HVALFJORDUR, Iceland- I finally made it out of Reykjavik, battled the wind around the bay, rumble strips on the highway, and soon found myself peddling my two wheel steed out in the open countryside of Iceland. Though the cars and trucks flew by on the highway close and fast enough to occasionally send me rocking [...]
HVALFJORDUR, Iceland- I finally made it out of Reykjavik, battled the wind around the bay, rumble strips on the highway, and soon found myself peddling my two wheel steed out in the open countryside of Iceland. Though the cars and trucks flew by on the highway close and fast enough to occasionally send me rocking off kilter the majesty of the landscape could not be overlooked. Jagged peaks rose up from flat farm land to frolic with the heavy sea breezes head on. For thousands of years they fought this losing battle, ever being worn down little by little by the salty air coming in at maximum velocity. Below this epic of geology wild flowers bloomed — open fields of green with myriad yellow dots blanketed the terrestrial depths of this place, the peacefulness of which seemed surreal, mixed up, out of place within this climatic war zone.
Read the first part and watch a video of the exit from Reykjavik here.
I rode on in wonder, exhaustion, and freight — feeling all three emotions simultaneously and loving it. Around a large uphill bend I saw a curious apparition on the horizon. Like a turtle flipped upright there was a backpacker, walking down the highway. What was this nut doing out here? Going for a pleasant stroll in the wild winds on the side of Iceland’s busiest stretch of highway? I rode by him quick — it is best not to deal with people so strange. He looked up at me as I passed by, I looked back at him — pale faced, buried under a heavy load — zoom, I was gone. Patting my bicycle on its side, I praised myself for my selection of transportation.
Getting annoyed with the traffic and rumble strips that sent me vibrating ever 20 seconds or so, I veered off the highway onto a farm road that ran parallel. Peace. Consumed in my new found ability to enjoy the landscape I was riding through I did not notice when the farm road bifurcated from the highway, sending me off into some nowhere ag land with no option of a quick return. I stopped and realized that I would need to turn around and ride the farm road all the way back to where I got on it — there was now a deep ditch and an entire field in between me and the highway, and, as my load was in excess of 100 lbs, it would be more trouble to push my bike over this expanse than just returning to the source, defeated.
I rode back to the main road, passing the tramp as he continued his steady pace on the highway. It was a classic tortoise and hare type of scenario. I got back on the highway and peddled fast, slightly embarrassed that the hiker was a spectator to my directional blunder. I tried to fly by him again, but felt awkward at passing him for the third time without a greeting. I said hello, he replied in kind. His accent sounded American, I instinctively slammed on my brakes. “Where are you from?” I expected to hear a state, instead I heard, “France.”
Zoom, gone. A gas station was up ahead on the highway — the only thing anywhere. I stopped and bought some milk for my muesli and sat outside at a picnic table and ate a bowel. There was a picket fence that blocked my view of the highway and the gas station blocked the wind. Peace. As I ate the French tramp walked into my refuge. We greeted each other with smiles, he asked if he could sit down at my table. How could I refuse a fellow tramp? His name was Pierre, and, though I did not know it at the time, we were beginning an auspicious pattern that would last out the first half of my travels in Iceland.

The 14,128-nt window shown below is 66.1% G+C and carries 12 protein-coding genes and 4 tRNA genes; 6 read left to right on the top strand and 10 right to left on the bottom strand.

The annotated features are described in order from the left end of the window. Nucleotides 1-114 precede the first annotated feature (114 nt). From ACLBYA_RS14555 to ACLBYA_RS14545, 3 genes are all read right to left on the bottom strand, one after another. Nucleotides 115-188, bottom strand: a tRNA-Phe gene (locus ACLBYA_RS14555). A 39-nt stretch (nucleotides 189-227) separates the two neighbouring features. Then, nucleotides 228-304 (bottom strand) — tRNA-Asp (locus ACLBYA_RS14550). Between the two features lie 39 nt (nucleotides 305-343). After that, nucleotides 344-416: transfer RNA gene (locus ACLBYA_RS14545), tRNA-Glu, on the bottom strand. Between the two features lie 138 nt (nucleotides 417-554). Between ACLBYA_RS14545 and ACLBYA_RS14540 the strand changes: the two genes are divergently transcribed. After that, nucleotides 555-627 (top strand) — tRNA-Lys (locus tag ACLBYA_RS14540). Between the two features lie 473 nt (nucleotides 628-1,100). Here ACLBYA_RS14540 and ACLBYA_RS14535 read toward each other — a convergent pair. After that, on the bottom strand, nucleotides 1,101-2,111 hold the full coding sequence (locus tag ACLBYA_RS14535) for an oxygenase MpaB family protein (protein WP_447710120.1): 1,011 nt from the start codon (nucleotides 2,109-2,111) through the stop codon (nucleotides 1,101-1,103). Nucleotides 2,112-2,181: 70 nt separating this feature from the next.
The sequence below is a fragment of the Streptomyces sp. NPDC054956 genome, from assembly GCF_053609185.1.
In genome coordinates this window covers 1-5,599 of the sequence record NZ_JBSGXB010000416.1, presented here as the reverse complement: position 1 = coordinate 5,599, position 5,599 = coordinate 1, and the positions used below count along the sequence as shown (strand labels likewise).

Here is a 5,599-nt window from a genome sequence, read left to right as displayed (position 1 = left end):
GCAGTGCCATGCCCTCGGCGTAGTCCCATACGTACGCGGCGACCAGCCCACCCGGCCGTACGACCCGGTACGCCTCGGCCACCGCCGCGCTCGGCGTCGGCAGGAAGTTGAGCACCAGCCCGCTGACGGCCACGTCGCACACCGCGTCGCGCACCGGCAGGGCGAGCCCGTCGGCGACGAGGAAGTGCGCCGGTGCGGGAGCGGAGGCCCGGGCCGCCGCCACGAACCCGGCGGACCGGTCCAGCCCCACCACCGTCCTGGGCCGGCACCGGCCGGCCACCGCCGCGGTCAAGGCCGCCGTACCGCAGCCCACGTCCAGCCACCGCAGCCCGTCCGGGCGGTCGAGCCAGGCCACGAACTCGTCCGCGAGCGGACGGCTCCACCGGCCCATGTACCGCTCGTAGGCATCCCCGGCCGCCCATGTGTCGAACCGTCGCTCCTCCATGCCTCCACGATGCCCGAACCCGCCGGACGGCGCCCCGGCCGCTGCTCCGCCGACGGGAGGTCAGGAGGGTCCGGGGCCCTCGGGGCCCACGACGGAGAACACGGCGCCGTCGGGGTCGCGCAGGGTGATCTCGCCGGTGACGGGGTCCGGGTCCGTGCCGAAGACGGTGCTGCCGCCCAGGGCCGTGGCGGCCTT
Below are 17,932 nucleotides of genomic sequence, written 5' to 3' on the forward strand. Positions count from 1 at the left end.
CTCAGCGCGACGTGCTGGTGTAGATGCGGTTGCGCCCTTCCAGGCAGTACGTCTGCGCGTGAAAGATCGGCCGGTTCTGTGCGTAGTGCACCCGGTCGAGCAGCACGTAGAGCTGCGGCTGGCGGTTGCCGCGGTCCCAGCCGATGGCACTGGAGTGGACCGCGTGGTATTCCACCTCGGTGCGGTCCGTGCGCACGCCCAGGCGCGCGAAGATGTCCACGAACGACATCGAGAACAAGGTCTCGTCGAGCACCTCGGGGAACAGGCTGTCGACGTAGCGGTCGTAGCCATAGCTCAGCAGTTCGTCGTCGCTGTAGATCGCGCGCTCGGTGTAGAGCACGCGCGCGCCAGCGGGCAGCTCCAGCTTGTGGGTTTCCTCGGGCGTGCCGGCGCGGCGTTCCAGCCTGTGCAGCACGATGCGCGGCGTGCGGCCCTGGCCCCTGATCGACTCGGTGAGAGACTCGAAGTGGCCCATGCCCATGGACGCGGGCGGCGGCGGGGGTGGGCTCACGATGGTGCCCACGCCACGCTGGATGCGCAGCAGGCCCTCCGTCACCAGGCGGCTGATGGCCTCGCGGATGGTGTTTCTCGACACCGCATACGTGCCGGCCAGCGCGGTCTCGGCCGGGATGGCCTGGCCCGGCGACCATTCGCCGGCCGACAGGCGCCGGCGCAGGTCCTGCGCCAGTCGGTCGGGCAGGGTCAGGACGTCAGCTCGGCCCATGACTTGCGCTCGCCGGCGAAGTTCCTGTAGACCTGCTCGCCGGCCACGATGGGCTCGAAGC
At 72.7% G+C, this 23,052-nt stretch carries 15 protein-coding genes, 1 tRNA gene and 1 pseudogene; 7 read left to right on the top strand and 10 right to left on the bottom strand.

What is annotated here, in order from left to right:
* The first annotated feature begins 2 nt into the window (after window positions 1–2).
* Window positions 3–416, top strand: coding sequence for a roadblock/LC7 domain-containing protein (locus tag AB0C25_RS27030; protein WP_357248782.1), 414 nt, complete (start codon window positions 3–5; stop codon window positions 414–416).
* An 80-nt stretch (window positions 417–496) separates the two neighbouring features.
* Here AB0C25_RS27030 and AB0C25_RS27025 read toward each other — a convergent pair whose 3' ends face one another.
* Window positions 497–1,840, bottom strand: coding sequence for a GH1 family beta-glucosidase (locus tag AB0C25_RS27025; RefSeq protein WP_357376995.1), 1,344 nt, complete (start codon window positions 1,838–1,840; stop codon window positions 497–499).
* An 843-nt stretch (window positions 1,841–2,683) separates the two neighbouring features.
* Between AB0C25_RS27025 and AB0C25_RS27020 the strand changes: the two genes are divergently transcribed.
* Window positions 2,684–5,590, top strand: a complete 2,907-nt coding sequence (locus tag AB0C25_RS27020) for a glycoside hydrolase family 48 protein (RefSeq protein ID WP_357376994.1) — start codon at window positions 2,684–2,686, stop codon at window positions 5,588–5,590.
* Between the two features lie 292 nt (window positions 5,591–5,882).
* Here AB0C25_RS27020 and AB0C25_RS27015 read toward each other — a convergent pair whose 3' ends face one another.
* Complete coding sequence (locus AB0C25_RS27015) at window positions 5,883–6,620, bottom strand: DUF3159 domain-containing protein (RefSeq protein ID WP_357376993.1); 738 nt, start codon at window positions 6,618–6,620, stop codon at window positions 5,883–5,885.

The French tramp told me that he had just climbed up Mt. Esja — a huge snow capped mountain overlooking Reykjavik — and, as the storm clouds came in fast around him, he miscalculated his route down the mountain and ended up on the side of highway 1 rather than on the banks of Hvalfjordur (Whale Fjord). The directional error would cost him an entire day of tramping, and he did not look very pleased with himself as he sat across the picnic table from me. He would come to refer to this venture as “my embarrassment.”
“I tried to hitchhike, but it did not work, so I just started walking,” he spoke with a air of defeat. He then mentioned that his plan was now to tramp up to Westfjords, in the far northwest of the country.
“That is really far,” I commented, now understanding how distance is truly measured in Iceland, having just cycled through the wind out of Reyjavik.
“Today I want to go to the glymur,” he said, indicating that he was on his way to the highest waterfalls in Iceland, which lie at the end of a trail that goes into the mountains from the deepest flanks of the fjord we were now approaching, “but I don’t think I am going to make it there today.”
He then told me about his adventure climbing up Mt. Esja, and how quickly the storm blew in and how rough the wind got up there. “I can’t die my first day traveling in the country,” he joked. We laughed. I could sympathize with this, as I had this same thought as I battled the traffic leaving the capital.
“No, that would be way too lame!” I said.
“Do you want to see my stupid trip?” Pierre asked as he pulled out a map. He then showed me his great plan to climb the mountain to the other side and arrive near the waterfall, but in actually biffed on his descent and just ended up back to the highway, only slightly farther up it than where he started out.
I was sympathizing with each word this kid spoke, for my wayward path out of Reykjavik was not executed with much greater precision. It became immediately clear that the French tramp and I were in similar positions: we set off to travel Iceland through unconventional, self-propelled, means, and the reality of doing so was hitting us right in the face our first day out. We just made it outside of Reykjavik, and already the punches were getting hard to take.